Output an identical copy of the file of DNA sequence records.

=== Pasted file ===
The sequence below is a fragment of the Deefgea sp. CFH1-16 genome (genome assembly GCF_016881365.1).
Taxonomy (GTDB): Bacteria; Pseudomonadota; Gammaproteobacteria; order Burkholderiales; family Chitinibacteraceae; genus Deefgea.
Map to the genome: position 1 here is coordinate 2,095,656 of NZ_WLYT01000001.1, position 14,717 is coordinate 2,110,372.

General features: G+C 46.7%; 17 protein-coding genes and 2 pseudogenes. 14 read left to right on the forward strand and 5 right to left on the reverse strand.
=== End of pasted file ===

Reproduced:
The sequence below is a fragment of the Deefgea sp. CFH1-16 genome (genome assembly GCF_016881365.1).
Taxonomy (GTDB): Bacteria; Pseudomonadota; Gammaproteobacteria; order Burkholderiales; family Chitinibacteraceae; genus Deefgea.
Map to the genome: position 1 here is coordinate 2,095,656 of NZ_WLYT01000001.1, position 14,717 is coordinate 2,110,372.

General features: G+C 46.7%; 17 protein-coding genes and 2 pseudogenes. 14 read left to right on the forward strand and 5 right to left on the reverse strand.